As of Saturday, she can offer more. Parton received the $100 million Courage and Civility Prize from Amazon founder Jeff Bezos and longtime partner, Lauren Sanchez.
She can donate money to any charitable organization she chooses. This can buy coats of many colors.
“Wow! Did you say $100 million?!” Barton said while Receiving the award.
This is the second year that Bezos has been handing out the award. Last year, he gave chef and disaster relief expert Jose Andres, CNN commentator and activist Van Jones $100 million each.
(Bezos owns the Washington Post.)
“When people are in a position to help, you have to help,” Barton said in a video tweeted by Bezos on Saturday. “I try to put my money where my heart is.”
Parton hasn’t said what she’ll do with the money, but she has several long-running charitable projects. The Los Angeles Times reported that it helped remove the stigma around HIV/AIDS. The US Fish and Wildlife Service awarded her the Partnership Award for her bald eagle conservation efforts. She worked with PETA to prevent dog owners from restraining their pets and leaving them outside.
She definitely does more than her “9 to 5” echo melody would suggest.
Dolly Parton loves to give away books. You just donated 100 million.
Its most well-known program is the Library of Imagination, which has endowed nearly 200 million children’s books since 1995. The program’s overall organization is the Dollywood Foundation.
In 2019 the Dollywood Foundation spent $22.2 million of its $35 million budget on books for the Library of Imagination, according to Figure 990.
Barton is also a recipient of the 2022 Carnegie Medal of Philanthropy for tackling poverty and “promoting early childhood education by distributing free books worldwide.”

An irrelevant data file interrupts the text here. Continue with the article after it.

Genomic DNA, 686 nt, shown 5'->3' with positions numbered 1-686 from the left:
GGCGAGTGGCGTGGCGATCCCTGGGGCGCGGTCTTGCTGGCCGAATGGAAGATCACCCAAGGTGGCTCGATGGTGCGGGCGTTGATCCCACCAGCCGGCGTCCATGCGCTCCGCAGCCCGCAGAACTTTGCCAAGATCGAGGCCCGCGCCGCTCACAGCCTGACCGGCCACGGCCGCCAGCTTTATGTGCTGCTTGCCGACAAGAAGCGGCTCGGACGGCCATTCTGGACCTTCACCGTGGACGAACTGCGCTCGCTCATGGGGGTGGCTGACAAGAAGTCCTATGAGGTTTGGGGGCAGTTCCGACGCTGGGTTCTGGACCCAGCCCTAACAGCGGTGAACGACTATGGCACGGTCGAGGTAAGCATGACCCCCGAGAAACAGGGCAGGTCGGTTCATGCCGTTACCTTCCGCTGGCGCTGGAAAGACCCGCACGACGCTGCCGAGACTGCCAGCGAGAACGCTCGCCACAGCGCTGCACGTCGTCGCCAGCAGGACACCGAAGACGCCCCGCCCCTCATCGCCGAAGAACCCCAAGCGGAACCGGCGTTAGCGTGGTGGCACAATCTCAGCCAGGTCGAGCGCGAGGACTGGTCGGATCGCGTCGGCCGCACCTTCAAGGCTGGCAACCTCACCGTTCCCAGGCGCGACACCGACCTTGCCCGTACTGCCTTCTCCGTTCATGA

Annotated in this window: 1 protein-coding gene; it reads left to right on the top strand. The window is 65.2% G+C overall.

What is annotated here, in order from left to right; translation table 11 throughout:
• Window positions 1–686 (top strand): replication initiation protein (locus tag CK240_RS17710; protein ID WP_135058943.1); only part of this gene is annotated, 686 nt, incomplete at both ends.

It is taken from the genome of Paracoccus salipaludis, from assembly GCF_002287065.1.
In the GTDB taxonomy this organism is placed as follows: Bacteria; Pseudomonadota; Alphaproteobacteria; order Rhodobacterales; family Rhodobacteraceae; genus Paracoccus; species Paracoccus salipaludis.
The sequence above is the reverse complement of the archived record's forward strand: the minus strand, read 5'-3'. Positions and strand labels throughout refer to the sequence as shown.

Her dedication to education goes beyond children. The parent company of its Dollywood theme park announced this year that Dollywood will pay 100 percent of tuition, fees and books for employees who pursue higher education.
Dolly Parton says it will pay all education costs for employees who pursue higher education
Despite the fame and success, Parton is not far from her roots. There are no more than two doors down, you might say.
When wildfires threatened her native Sevier County, Tennessee, in 2016, she pledged financial support for those who lost their homes. Parton also revealed last year that it invested the proceeds from a Whitney Houston cover of Parton’s “I Will Always Love You”—the taping of the 1992 movie “The Bodyguard”—in a historic black neighborhood in Nashville called Sevier Park.
It also donated $1 million to Vanderbilt University for coronavirus research, partly funded by biotech company Moderna’s vaccine.
And here you come again – then there are the melodies.
Parton has recorded music for 50 years and created about twice as many albums, according to her website. (You know you scored a lot when the list on your website has an Excel-like sorting function.)
Its musical influence is undeniable. The Library of Congress awarded Barton her medal to Living Legend nearly two decades ago.
Dolly Parton invested the proceeds from Whitney Houston’s ‘I Will Always Love You’ coverage in the black community
Offered a place in the 2022 induction class at the Rock & Roll Hall of Fame, and ironically one of the most amazing things anyone can do in rock and roll, she turned down the offer. She said that she was not worthy and that this inspired her to release a rock album. Rejected by the Hall of Fame, she was inducted this month.
Parton has become more and more popular over the years – as shown By her 5.5 million followers on Twitter. Although it pays people to take surveys, YouGov found that Parton has attracted the most positive reviews of any musical artist.
She’s well liked because she’s good, and she just got $100 million for charity because she’s been charitable throughout her career.
It’s safe to say: From young people whose lives have been improved by the Dollywood Foundation to long-time fans, America will always love you, Dolly.
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